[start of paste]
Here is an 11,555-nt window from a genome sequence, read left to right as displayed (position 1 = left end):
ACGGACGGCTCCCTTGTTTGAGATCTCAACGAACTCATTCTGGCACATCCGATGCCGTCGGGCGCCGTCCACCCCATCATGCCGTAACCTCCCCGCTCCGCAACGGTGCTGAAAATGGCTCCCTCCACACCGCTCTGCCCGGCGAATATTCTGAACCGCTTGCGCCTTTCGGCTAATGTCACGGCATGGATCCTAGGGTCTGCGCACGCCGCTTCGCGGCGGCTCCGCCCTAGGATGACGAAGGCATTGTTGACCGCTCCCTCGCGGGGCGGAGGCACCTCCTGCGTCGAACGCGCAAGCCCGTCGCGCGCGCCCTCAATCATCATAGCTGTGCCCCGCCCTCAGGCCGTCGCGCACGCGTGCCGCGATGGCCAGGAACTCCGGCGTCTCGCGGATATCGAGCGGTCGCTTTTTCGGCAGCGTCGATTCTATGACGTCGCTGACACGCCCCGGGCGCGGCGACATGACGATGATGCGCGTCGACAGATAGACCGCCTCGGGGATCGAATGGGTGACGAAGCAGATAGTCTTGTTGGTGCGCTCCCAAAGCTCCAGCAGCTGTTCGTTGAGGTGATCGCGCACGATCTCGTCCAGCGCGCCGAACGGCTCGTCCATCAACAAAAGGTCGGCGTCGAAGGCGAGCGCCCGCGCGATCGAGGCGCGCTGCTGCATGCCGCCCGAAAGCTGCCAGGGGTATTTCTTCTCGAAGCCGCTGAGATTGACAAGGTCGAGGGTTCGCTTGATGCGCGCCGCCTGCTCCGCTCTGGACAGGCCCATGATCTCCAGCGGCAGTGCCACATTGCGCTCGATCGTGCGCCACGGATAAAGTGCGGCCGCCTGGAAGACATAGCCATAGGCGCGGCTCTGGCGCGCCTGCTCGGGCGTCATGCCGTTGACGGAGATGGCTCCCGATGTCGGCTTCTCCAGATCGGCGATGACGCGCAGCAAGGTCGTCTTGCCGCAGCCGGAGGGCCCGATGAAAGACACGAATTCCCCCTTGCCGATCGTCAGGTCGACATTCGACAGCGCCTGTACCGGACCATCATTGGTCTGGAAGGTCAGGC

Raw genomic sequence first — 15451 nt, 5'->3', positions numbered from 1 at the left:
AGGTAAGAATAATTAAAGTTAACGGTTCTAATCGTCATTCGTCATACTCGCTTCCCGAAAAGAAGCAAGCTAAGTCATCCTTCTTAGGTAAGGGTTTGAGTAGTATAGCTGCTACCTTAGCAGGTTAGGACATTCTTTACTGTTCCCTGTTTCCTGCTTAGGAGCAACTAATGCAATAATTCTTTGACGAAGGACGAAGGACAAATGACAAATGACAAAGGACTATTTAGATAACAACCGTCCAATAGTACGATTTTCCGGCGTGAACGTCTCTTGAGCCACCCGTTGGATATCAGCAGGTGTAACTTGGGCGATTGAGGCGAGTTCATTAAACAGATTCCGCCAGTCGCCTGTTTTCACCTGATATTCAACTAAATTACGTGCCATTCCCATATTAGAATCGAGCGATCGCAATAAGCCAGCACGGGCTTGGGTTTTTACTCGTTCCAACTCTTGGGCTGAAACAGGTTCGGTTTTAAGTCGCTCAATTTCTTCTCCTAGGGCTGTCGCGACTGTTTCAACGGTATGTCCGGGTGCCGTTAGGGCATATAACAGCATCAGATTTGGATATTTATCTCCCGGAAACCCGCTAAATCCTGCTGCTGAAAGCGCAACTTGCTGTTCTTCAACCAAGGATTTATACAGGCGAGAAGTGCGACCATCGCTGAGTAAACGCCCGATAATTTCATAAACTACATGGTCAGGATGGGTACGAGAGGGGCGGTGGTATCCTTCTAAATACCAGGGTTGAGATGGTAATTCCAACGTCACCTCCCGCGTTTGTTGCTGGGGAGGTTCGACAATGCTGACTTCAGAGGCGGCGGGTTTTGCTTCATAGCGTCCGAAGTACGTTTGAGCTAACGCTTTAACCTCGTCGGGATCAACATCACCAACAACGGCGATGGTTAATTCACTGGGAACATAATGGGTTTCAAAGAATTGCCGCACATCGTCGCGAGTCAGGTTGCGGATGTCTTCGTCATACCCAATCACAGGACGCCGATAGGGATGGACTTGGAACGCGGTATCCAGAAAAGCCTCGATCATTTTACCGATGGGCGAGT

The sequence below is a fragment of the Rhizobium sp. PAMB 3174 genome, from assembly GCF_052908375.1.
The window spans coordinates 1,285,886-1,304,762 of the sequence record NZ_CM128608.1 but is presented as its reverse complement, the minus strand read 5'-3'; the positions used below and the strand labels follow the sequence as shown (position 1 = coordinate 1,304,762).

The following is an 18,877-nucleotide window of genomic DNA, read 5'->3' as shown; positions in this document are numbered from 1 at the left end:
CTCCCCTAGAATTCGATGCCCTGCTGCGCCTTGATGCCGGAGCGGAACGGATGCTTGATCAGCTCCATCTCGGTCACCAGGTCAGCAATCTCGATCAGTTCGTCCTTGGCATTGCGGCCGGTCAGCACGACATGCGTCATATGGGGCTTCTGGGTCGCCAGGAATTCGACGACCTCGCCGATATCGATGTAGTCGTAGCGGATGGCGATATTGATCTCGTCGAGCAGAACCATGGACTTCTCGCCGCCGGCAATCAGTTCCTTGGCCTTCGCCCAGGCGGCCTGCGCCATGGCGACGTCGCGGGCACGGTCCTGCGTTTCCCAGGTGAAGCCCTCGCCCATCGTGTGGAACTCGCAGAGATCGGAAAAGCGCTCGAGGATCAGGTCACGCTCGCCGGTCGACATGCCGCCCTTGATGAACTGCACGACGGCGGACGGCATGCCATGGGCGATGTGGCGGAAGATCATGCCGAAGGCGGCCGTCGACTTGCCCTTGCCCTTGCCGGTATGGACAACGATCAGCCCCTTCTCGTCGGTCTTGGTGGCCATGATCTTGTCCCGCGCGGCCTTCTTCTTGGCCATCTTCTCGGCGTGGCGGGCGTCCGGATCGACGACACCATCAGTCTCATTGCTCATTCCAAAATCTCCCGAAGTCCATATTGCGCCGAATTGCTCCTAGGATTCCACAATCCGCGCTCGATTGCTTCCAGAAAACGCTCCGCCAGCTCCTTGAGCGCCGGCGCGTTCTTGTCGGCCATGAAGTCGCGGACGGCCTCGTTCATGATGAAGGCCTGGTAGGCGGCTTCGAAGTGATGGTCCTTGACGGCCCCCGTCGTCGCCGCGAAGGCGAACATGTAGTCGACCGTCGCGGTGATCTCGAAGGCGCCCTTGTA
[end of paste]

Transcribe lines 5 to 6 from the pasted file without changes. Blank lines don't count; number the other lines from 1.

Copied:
The sequence below is a fragment of the Rhizobium sp. PAMB 3174 genome, from assembly GCF_052908375.1.
The window spans coordinates 1,285,886-1,304,762 of the sequence record NZ_CM128608.1 but is presented as its reverse complement, the minus strand read 5'-3'; the positions used below and the strand labels follow the sequence as shown (position 1 = coordinate 1,304,762).